Effect of Climate Change high in Basilan, experts say PDF Print E-mail
Sunday, 20 April 2014 13:40

ISABELA CITY, Basilan – “The effect of climate change and global warming is high in the island province of Basilan,” said Bebet G. Gozum of the USAID during a one-day Climate Change seminar recently.

The island province of Basilan is dependent on rain for its freshwater supply for its people and land.

Gozum, the USAID Climate Resiliency Team Leader, told some 170 participants that the effect of global warming will likely decrease the frequency of rainfall in Basilan.

Data showed that among the top 20 provinces at risk to projected temperature increase, Basilan is only second to Sulu. A map also showed that Mindanao and Central Visayas are the areas most at risk to temperature increase during the projected 2080 climatology.

Another map also showed that the areas highly at risk to El Niño-induced drought are Central and West Mindanao. Again, Basilan is second only to Sulu among the top 20 provinces at risk to drought.

“Mitigation alone is not enough. Impacts of Climate Change a reality that’s affecting us and will continue to affect us. We need to adapt to this ‘new normal’ now,” Gozum stressed.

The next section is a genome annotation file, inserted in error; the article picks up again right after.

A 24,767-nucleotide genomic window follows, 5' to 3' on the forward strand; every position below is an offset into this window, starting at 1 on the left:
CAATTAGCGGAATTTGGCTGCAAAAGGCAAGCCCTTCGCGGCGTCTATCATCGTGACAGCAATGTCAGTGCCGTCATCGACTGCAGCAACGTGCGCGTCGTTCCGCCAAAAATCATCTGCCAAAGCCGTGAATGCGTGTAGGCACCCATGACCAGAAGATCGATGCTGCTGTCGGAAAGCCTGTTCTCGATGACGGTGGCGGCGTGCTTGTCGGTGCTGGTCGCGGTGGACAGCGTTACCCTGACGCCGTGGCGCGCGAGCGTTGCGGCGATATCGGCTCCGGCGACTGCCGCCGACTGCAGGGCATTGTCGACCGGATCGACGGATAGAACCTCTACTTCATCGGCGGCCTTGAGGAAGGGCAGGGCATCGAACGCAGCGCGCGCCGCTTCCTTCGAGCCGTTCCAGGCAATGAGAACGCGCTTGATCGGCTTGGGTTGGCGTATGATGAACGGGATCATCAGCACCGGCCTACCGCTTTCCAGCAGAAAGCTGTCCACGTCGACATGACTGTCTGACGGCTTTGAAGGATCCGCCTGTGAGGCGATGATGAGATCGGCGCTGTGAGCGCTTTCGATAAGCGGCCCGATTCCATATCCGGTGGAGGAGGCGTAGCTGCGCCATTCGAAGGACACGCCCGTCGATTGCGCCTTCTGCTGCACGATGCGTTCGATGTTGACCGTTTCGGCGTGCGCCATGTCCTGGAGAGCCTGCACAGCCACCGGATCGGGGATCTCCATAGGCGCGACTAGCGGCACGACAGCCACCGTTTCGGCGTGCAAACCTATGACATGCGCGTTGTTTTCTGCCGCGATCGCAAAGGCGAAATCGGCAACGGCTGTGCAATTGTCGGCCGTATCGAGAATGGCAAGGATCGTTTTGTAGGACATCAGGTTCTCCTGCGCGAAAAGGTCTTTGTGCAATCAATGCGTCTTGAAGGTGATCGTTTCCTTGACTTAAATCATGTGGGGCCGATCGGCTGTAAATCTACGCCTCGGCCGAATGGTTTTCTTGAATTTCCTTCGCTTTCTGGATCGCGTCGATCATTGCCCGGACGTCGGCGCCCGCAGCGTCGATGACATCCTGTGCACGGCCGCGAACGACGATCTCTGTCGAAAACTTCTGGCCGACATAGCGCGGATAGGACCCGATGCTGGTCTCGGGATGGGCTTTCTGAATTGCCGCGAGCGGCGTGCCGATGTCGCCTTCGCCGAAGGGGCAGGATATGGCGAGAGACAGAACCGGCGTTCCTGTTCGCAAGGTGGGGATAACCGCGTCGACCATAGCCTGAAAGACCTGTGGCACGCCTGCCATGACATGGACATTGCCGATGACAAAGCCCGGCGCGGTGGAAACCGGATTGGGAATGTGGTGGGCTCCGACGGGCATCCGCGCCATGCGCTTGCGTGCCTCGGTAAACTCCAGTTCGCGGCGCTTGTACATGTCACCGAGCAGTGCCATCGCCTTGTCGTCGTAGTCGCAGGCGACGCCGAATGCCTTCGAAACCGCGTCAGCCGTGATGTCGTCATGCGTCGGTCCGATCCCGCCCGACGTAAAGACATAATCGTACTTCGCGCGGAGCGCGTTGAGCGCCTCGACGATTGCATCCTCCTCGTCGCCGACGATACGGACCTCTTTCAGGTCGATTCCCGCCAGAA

She challenged the participants to “go low CO2”, i.e. adapting the sustainable development framework of reducing greenhouse gases emissions and reducing risks by building stronger and typhoon-proof structures, efficient use and collection of rainwater, grow more trees, urban greening, and relocate high risk settlements, among others.

“We have no choice. We have to adapt to this more invasive environment to ensure our very survival,” she said, noting that water-related stresses will occur.

Along this line, the USAID with AECOM International Development introduced the Water Security Resilient Economic Growth and Stability (Be Secure) Project to be implemented in six areas of the Philippines, including Basilan. The project objectives is to improve water-related climate change security for economic growth and stability through strengthened resiliency to water-related climate change impacts and increased coverage and operational sustainability of domestic water supply and sanitation services.

Moreover, the Provincial Disaster Risk Reduction and Managament Officer Anwary Akalon shared the PDRRM Plan and its status. He said the plans have yet to be conferred by the Provincial Board.

The seminar hopes to raise awareness about and understanding of climate change and the urgency to take action on climate change adaptation and disaster risk reduction. —FPG/RVC/PIA-9 ZBST